Kaleidoscope

 
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How you view God is like how you see life: it depends on your perspective, as Cathy Ireland explains.

Thoughtfully placed in my hand, a tubular form, it rattled slightly, as my fingers wrapped around it. Even with my eyes held tightly closed I knew what it was, a kaleidoscope! I had always wanted one and now here it was placed in my hand by a friend. I opened my eyes and smiled as I looked at it. I was overwhelmed by a strange sense of contentment, after so many years of timidly yearning, here it was, this simply perfect gift!

I couldn’t resist turning it up to the light. I squinted up my left eye and peered through with the right. Vivid stained-glass colours fell into symmetrical form like tin soldiers, with the slightest turn of my hand.

I was 45 and my mind wandered as I thought about how my life had taken many turns too. Like the kaleidoscope palette, each circumstance had brought a new presentation of shapes and colours to deal with. Some sharp and painful, others soft and pleasant—marriage, birth of children, a first home, new cars, new jobs, moves, separation, death of a parent, divorce, and children leaving. Each turn required me to give or give up some part of myself that I cherished. Then move on and live life differently. It seems change is inevitable.

These days the roller-coaster rides of our own personal life experiences are not all we have to deal with. The world has become a much smaller place then it used to be, due to technological and communication advancements. Media presents what’s happened on one side of the world with such clarity that we can’t help feel the impact upfront and personal. Terrorism in London and the tsunami in southern Asia are only examples of what awakens our greatest fears. Global tragedies have global responses. Sometimes we rally to face the major challenges together but mostly we’ve got enough going on in the confines of our own little lives that leave us to wonder.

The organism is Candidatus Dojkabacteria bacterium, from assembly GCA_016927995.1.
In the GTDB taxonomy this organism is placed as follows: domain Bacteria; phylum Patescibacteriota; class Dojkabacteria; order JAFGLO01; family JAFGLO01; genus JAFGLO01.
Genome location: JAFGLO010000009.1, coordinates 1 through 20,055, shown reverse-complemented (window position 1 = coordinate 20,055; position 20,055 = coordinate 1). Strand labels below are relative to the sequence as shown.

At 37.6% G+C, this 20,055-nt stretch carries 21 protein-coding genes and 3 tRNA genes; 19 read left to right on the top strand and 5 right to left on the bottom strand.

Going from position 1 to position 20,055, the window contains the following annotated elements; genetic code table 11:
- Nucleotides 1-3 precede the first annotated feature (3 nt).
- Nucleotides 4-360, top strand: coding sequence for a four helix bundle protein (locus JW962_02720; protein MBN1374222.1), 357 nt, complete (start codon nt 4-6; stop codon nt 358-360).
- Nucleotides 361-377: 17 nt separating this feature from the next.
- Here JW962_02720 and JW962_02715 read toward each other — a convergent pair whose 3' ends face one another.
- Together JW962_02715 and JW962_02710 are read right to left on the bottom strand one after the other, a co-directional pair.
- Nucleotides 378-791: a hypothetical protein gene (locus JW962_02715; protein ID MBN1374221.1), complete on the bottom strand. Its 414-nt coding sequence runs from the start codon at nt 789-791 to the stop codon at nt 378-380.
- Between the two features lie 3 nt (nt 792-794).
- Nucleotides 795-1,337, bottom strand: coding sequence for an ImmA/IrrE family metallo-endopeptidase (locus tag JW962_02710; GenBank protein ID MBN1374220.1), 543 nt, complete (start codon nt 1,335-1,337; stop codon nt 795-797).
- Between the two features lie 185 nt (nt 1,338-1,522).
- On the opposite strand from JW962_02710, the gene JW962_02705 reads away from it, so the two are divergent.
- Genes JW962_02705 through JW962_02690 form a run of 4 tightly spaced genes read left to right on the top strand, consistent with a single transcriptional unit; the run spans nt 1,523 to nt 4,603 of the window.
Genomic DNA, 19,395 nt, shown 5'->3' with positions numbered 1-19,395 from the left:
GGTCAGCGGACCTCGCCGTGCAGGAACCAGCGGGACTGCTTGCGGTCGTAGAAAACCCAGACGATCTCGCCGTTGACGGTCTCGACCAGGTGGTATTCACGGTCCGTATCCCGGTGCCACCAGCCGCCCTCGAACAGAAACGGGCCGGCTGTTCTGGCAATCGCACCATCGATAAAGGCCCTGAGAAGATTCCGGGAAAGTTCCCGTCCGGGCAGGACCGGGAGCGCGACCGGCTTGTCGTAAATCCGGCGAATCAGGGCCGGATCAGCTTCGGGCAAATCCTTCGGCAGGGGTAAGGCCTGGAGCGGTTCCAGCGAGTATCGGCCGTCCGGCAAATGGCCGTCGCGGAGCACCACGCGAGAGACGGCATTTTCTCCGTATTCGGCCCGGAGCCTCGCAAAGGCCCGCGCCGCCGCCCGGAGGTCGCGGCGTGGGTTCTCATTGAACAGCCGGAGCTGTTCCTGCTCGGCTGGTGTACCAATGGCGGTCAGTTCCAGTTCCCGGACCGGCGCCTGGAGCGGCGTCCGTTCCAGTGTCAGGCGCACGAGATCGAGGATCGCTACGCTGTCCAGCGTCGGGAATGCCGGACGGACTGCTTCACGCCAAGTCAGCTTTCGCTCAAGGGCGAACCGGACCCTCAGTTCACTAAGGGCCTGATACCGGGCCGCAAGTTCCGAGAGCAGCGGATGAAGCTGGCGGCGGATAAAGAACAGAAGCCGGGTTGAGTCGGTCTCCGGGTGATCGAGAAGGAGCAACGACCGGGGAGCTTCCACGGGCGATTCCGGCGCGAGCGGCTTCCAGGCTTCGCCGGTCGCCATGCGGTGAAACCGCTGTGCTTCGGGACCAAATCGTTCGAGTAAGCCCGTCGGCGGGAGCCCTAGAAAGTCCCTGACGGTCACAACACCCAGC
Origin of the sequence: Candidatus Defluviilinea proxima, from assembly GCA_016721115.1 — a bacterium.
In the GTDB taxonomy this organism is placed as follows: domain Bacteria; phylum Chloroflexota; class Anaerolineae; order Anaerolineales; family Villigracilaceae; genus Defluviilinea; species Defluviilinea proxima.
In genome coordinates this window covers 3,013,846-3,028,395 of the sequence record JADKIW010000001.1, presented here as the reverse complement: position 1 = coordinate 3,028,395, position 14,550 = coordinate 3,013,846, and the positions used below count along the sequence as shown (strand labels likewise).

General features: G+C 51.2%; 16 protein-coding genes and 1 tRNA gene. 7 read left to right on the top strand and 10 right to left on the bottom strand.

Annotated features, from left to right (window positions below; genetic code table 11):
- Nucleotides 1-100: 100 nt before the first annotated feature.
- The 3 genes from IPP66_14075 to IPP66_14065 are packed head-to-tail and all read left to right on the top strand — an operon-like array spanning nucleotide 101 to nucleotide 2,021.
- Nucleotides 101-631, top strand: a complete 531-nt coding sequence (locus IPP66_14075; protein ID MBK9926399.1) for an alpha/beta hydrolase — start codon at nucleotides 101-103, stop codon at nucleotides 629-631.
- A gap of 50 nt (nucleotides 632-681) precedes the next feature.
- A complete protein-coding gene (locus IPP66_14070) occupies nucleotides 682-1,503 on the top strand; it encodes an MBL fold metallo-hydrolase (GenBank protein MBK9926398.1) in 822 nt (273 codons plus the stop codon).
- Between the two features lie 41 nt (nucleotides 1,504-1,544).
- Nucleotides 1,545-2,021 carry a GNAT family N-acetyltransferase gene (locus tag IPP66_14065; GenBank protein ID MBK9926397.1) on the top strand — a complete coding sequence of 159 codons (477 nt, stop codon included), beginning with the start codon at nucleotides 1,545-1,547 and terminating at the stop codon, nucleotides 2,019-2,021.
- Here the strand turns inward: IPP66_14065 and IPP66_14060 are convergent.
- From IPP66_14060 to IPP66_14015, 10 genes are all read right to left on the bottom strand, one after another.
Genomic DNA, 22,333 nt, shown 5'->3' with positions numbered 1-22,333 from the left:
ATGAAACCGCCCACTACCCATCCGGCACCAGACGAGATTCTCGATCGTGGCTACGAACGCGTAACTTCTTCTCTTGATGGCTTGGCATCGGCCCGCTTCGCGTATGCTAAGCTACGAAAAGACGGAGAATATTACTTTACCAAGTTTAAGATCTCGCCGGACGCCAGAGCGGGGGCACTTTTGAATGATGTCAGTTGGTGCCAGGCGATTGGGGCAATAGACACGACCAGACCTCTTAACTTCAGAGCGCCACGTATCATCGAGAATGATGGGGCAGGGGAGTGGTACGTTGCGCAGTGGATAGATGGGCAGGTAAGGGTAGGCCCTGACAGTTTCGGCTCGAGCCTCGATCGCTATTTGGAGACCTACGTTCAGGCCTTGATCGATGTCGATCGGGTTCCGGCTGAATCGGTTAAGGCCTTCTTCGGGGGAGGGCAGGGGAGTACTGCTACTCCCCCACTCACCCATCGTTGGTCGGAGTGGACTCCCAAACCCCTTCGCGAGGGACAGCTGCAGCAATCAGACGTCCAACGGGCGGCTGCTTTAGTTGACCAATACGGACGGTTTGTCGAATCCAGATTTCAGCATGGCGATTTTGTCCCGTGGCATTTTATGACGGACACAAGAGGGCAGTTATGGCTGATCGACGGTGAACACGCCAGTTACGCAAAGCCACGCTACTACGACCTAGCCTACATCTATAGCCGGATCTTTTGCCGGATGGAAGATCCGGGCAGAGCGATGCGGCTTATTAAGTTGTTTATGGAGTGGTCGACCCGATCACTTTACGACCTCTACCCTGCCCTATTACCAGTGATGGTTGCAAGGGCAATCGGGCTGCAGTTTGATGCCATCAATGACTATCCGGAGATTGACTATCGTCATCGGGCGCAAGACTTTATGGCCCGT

What is a kaleidoscope without light? In life, what is the light? I believe love is light. For that reason I believe it is important to know God. When the world goes crazy, and the ones who promise to love draw away, it is good to have Someone bigger then ourselves to hold on to.

The light of God’s love gives hope and breeds sufficient confidence to live yet another day.

Likely if I had been given a kaleidoscope as a child, a few quick turns and I would have discarded it, perhaps never to pick it up again. Today as an adult, I hold it with a sense of mystery and honour; a trophy of a childhood longing that breeds such great contemplation.

Who inspired its creation? Michaelangelo, that brilliant artist, Lois Tiffany, the creator of the beautiful stained glass windows and lamps, or perhaps God, the master Creator of all? I look into it again and I see first a universe, then a lush garden, and a thousand chapel stained-glass windows, all gently cascading colours and brilliance at the turn of my hand.

We prod with fingers and peak into everything as children. It is our way of learning about the world but looking and seeing are two totally different experiences. Retrospectively a kaleidoscope gives us the chance to do both.
Tragically, many of us do not have sufficient faith during the moments when our life is turned upside down, as it is when the unexpected happens. At times like this we feel abandoned and alone, but that is definitely not the case.

Scripture tells us, “For God so loved the world that he gave his one and only Son, that whoever believes in him shall not perish but have eternal life” (John 3:16).

God is the ultimate giver. He knows what we are made of and what each one of us is going through. It was never His plan for us to be bearers of such pain and difficult circumstance. He can be counted upon to care for all of us in every situation and will one day, with the gentle turn of His almighty hand, make all things new!